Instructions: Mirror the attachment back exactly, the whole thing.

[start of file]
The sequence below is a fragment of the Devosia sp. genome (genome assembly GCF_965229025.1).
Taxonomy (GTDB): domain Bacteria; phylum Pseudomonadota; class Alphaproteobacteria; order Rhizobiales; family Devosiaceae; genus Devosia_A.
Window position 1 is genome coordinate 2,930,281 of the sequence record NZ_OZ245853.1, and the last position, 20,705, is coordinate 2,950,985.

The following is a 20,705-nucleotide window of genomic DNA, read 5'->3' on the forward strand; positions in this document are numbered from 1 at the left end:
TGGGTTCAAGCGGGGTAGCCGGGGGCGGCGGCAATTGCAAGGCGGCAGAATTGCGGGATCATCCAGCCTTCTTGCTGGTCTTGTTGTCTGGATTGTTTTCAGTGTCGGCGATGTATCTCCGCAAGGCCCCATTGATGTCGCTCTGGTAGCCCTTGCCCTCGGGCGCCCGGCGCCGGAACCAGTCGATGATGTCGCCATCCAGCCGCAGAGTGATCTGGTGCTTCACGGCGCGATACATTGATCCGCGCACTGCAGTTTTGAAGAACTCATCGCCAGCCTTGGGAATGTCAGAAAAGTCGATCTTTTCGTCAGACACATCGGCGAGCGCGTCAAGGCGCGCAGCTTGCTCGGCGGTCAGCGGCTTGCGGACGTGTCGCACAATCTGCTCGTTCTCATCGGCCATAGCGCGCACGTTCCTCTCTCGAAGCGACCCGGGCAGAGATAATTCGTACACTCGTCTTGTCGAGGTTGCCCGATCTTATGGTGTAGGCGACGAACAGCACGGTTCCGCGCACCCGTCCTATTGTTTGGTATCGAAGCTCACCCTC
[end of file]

The sequence below is a fragment of the Devosia sp. genome (genome assembly GCF_965229025.1).
Taxonomy (GTDB): domain Bacteria; phylum Pseudomonadota; class Alphaproteobacteria; order Rhizobiales; family Devosiaceae; genus Devosia_A.
Window position 1 is genome coordinate 2,930,281 of the sequence record NZ_OZ245853.1, and the last position, 20,705, is coordinate 2,950,985.

The following is a 20,705-nucleotide window of genomic DNA, read 5'->3' on the forward strand; positions in this document are numbered from 1 at the left end:
TGGGTTCAAGCGGGGTAGCCGGGGGCGGCGGCAATTGCAAGGCGGCAGAATTGCGGGATCATCCAGCCTTCTTGCTGGTCTTGTTGTCTGGATTGTTTTCAGTGTCGGCGATGTATCTCCGCAAGGCCCCATTGATGTCGCTCTGGTAGCCCTTGCCCTCGGGCGCCCGGCGCCGGAACCAGTCGATGATGTCGCCATCCAGCCGCAGAGTGATCTGGTGCTTCACGGCGCGATACATTGATCCGCGCACTGCAGTTTTGAAGAACTCATCGCCAGCCTTGGGAATGTCAGAAAAGTCGATCTTTTCGTCAGACACATCGGCGAGCGCGTCAAGGCGCGCAGCTTGCTCGGCGGTCAGCGGCTTGCGGACGTGTCGCACAATCTGCTCGTTCTCATCGGCCATAGCGCGCACGTTCCTCTCTCGAAGCGACCCGGGCAGAGATAATTCGTACACTCGTCTTGTCGAGGTTGCCCGATCTTATGGTGTAGGCGACGAACAGCACGGTTCCGCGCACCCGTCCTATTGTTTGGTATCGAAGCTCACCCTC